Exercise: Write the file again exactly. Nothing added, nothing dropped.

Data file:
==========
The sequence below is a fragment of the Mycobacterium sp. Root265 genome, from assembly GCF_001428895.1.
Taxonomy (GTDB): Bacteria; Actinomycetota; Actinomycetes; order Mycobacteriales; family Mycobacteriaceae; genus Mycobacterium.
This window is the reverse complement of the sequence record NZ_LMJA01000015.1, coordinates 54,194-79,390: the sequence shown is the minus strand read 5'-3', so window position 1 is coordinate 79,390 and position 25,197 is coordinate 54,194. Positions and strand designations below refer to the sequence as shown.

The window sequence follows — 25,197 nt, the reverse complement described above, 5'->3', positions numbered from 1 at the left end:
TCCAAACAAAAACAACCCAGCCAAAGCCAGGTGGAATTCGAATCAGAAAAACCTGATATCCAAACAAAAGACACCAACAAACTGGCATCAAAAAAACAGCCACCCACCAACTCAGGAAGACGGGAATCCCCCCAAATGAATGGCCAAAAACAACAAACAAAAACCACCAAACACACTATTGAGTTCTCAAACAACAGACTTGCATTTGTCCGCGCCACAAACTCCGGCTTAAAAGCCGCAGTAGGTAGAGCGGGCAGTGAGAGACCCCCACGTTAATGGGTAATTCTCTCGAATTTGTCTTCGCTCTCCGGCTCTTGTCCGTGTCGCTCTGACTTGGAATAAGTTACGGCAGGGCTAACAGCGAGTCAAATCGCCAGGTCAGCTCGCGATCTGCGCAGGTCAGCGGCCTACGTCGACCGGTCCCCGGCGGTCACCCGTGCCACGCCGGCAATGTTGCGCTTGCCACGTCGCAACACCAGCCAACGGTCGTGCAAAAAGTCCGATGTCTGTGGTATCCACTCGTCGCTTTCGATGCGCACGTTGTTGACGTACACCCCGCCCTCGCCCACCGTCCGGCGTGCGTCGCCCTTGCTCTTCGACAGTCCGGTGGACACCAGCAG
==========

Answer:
The sequence below is a fragment of the Mycobacterium sp. Root265 genome, from assembly GCF_001428895.1.
Taxonomy (GTDB): Bacteria; Actinomycetota; Actinomycetes; order Mycobacteriales; family Mycobacteriaceae; genus Mycobacterium.
This window is the reverse complement of the sequence record NZ_LMJA01000015.1, coordinates 54,194-79,390: the sequence shown is the minus strand read 5'-3', so window position 1 is coordinate 79,390 and position 25,197 is coordinate 54,194. Positions and strand designations below refer to the sequence as shown.

The window sequence follows — 25,197 nt, the reverse complement described above, 5'->3', positions numbered from 1 at the left end:
TCCAAACAAAAACAACCCAGCCAAAGCCAGGTGGAATTCGAATCAGAAAAACCTGATATCCAAACAAAAGACACCAACAAACTGGCATCAAAAAAACAGCCACCCACCAACTCAGGAAGACGGGAATCCCCCCAAATGAATGGCCAAAAACAACAAACAAAAACCACCAAACACACTATTGAGTTCTCAAACAACAGACTTGCATTTGTCCGCGCCACAAACTCCGGCTTAAAAGCCGCAGTAGGTAGAGCGGGCAGTGAGAGACCCCCACGTTAATGGGTAATTCTCTCGAATTTGTCTTCGCTCTCCGGCTCTTGTCCGTGTCGCTCTGACTTGGAATAAGTTACGGCAGGGCTAACAGCGAGTCAAATCGCCAGGTCAGCTCGCGATCTGCGCAGGTCAGCGGCCTACGTCGACCGGTCCCCGGCGGTCACCCGTGCCACGCCGGCAATGTTGCGCTTGCCACGTCGCAACACCAGCCAACGGTCGTGCAAAAAGTCCGATGTCTGTGGTATCCACTCGTCGCTTTCGATGCGCACGTTGTTGACGTACACCCCGCCCTCGCCCACCGTCCGGCGTGCGTCGCCCTTGCTCTTCGACAGTCCGGTGGACACCAGCAG